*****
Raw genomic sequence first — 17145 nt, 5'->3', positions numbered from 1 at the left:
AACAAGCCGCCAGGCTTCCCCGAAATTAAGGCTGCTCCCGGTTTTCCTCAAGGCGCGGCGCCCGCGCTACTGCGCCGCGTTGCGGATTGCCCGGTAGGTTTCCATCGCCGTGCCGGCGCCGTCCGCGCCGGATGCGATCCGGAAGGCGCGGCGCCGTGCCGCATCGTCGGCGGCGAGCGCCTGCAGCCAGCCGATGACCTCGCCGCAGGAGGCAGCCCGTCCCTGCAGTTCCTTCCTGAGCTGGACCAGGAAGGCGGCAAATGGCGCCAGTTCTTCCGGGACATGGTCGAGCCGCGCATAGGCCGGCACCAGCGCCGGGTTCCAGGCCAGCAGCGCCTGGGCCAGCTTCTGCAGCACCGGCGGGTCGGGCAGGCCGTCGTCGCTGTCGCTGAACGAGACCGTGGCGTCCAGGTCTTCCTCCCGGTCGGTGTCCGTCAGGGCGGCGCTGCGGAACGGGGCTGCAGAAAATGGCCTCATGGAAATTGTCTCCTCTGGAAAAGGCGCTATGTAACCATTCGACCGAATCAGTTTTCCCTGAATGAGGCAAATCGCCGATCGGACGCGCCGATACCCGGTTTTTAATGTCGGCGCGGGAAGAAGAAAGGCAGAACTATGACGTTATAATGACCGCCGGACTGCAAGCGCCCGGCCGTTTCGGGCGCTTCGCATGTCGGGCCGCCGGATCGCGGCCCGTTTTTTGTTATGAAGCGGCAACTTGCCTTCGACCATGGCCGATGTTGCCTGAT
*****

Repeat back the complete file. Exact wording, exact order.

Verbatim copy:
Raw genomic sequence first — 17145 nt, 5'->3', positions numbered from 1 at the left:
AACAAGCCGCCAGGCTTCCCCGAAATTAAGGCTGCTCCCGGTTTTCCTCAAGGCGCGGCGCCCGCGCTACTGCGCCGCGTTGCGGATTGCCCGGTAGGTTTCCATCGCCGTGCCGGCGCCGTCCGCGCCGGATGCGATCCGGAAGGCGCGGCGCCGTGCCGCATCGTCGGCGGCGAGCGCCTGCAGCCAGCCGATGACCTCGCCGCAGGAGGCAGCCCGTCCCTGCAGTTCCTTCCTGAGCTGGACCAGGAAGGCGGCAAATGGCGCCAGTTCTTCCGGGACATGGTCGAGCCGCGCATAGGCCGGCACCAGCGCCGGGTTCCAGGCCAGCAGCGCCTGGGCCAGCTTCTGCAGCACCGGCGGGTCGGGCAGGCCGTCGTCGCTGTCGCTGAACGAGACCGTGGCGTCCAGGTCTTCCTCCCGGTCGGTGTCCGTCAGGGCGGCGCTGCGGAACGGGGCTGCAGAAAATGGCCTCATGGAAATTGTCTCCTCTGGAAAAGGCGCTATGTAACCATTCGACCGAATCAGTTTTCCCTGAATGAGGCAAATCGCCGATCGGACGCGCCGATACCCGGTTTTTAATGTCGGCGCGGGAAGAAGAAAGGCAGAACTATGACGTTATAATGACCGCCGGACTGCAAGCGCCCGGCCGTTTCGGGCGCTTCGCATGTCGGGCCGCCGGATCGCGGCCCGTTTTTTGTTATGAAGCGGCAACTTGCCTTCGACCATGGCCGATGTTGCCTGAT